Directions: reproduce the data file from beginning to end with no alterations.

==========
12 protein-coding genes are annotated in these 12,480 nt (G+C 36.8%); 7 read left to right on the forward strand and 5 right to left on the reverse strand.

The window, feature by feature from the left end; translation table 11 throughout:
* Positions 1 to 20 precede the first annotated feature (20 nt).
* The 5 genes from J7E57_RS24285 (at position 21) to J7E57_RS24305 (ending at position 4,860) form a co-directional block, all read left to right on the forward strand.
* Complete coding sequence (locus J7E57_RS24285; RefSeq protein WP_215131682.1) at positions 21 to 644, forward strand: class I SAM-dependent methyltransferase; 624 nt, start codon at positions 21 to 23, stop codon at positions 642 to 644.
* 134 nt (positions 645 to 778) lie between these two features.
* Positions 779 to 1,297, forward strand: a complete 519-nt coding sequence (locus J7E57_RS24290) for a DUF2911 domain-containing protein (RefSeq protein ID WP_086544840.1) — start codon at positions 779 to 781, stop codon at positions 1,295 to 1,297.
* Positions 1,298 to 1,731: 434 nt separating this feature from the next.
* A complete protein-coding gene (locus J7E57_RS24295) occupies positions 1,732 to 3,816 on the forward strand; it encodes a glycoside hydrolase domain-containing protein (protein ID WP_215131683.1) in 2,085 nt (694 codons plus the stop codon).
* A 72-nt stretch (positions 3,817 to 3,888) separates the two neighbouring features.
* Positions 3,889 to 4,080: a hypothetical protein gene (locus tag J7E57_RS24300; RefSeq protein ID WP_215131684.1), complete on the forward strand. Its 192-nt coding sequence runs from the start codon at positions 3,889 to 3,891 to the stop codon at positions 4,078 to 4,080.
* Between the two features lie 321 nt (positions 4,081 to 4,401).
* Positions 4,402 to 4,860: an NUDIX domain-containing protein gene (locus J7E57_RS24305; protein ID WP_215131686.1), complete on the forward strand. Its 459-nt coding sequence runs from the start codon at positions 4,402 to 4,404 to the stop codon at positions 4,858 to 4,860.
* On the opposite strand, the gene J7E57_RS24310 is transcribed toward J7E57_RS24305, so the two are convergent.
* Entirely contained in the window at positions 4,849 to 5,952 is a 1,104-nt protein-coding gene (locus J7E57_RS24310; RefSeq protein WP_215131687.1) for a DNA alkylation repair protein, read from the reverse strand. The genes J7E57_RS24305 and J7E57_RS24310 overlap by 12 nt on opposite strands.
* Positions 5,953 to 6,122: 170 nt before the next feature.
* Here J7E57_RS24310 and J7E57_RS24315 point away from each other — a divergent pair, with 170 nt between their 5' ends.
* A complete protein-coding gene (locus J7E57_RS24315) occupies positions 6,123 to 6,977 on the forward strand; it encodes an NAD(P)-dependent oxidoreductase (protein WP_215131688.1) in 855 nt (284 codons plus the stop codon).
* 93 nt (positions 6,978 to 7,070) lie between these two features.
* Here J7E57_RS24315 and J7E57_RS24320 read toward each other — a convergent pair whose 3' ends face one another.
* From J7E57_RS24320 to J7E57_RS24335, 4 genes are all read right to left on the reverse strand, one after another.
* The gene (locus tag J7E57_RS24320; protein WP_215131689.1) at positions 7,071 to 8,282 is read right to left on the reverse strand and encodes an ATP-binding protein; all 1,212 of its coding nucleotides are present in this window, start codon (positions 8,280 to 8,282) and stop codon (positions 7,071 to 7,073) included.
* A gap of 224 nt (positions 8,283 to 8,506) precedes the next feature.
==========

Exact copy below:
12 protein-coding genes are annotated in these 12,480 nt (G+C 36.8%); 7 read left to right on the forward strand and 5 right to left on the reverse strand.

The window, feature by feature from the left end; translation table 11 throughout:
* Positions 1 to 20 precede the first annotated feature (20 nt).
* The 5 genes from J7E57_RS24285 (at position 21) to J7E57_RS24305 (ending at position 4,860) form a co-directional block, all read left to right on the forward strand.
* Complete coding sequence (locus J7E57_RS24285; RefSeq protein WP_215131682.1) at positions 21 to 644, forward strand: class I SAM-dependent methyltransferase; 624 nt, start codon at positions 21 to 23, stop codon at positions 642 to 644.
* 134 nt (positions 645 to 778) lie between these two features.
* Positions 779 to 1,297, forward strand: a complete 519-nt coding sequence (locus J7E57_RS24290) for a DUF2911 domain-containing protein (RefSeq protein ID WP_086544840.1) — start codon at positions 779 to 781, stop codon at positions 1,295 to 1,297.
* Positions 1,298 to 1,731: 434 nt separating this feature from the next.
* A complete protein-coding gene (locus J7E57_RS24295) occupies positions 1,732 to 3,816 on the forward strand; it encodes a glycoside hydrolase domain-containing protein (protein ID WP_215131683.1) in 2,085 nt (694 codons plus the stop codon).
* A 72-nt stretch (positions 3,817 to 3,888) separates the two neighbouring features.
* Positions 3,889 to 4,080: a hypothetical protein gene (locus tag J7E57_RS24300; RefSeq protein ID WP_215131684.1), complete on the forward strand. Its 192-nt coding sequence runs from the start codon at positions 3,889 to 3,891 to the stop codon at positions 4,078 to 4,080.
* Between the two features lie 321 nt (positions 4,081 to 4,401).
* Positions 4,402 to 4,860: an NUDIX domain-containing protein gene (locus J7E57_RS24305; protein ID WP_215131686.1), complete on the forward strand. Its 459-nt coding sequence runs from the start codon at positions 4,402 to 4,404 to the stop codon at positions 4,858 to 4,860.
* On the opposite strand, the gene J7E57_RS24310 is transcribed toward J7E57_RS24305, so the two are convergent.
* Entirely contained in the window at positions 4,849 to 5,952 is a 1,104-nt protein-coding gene (locus J7E57_RS24310; RefSeq protein WP_215131687.1) for a DNA alkylation repair protein, read from the reverse strand. The genes J7E57_RS24305 and J7E57_RS24310 overlap by 12 nt on opposite strands.
* Positions 5,953 to 6,122: 170 nt before the next feature.
* Here J7E57_RS24310 and J7E57_RS24315 point away from each other — a divergent pair, with 170 nt between their 5' ends.
* A complete protein-coding gene (locus J7E57_RS24315) occupies positions 6,123 to 6,977 on the forward strand; it encodes an NAD(P)-dependent oxidoreductase (protein WP_215131688.1) in 855 nt (284 codons plus the stop codon).
* 93 nt (positions 6,978 to 7,070) lie between these two features.
* Here J7E57_RS24315 and J7E57_RS24320 read toward each other — a convergent pair whose 3' ends face one another.
* From J7E57_RS24320 to J7E57_RS24335, 4 genes are all read right to left on the reverse strand, one after another.
* The gene (locus tag J7E57_RS24320; protein WP_215131689.1) at positions 7,071 to 8,282 is read right to left on the reverse strand and encodes an ATP-binding protein; all 1,212 of its coding nucleotides are present in this window, start codon (positions 8,280 to 8,282) and stop codon (positions 7,071 to 7,073) included.
* A gap of 224 nt (positions 8,283 to 8,506) precedes the next feature.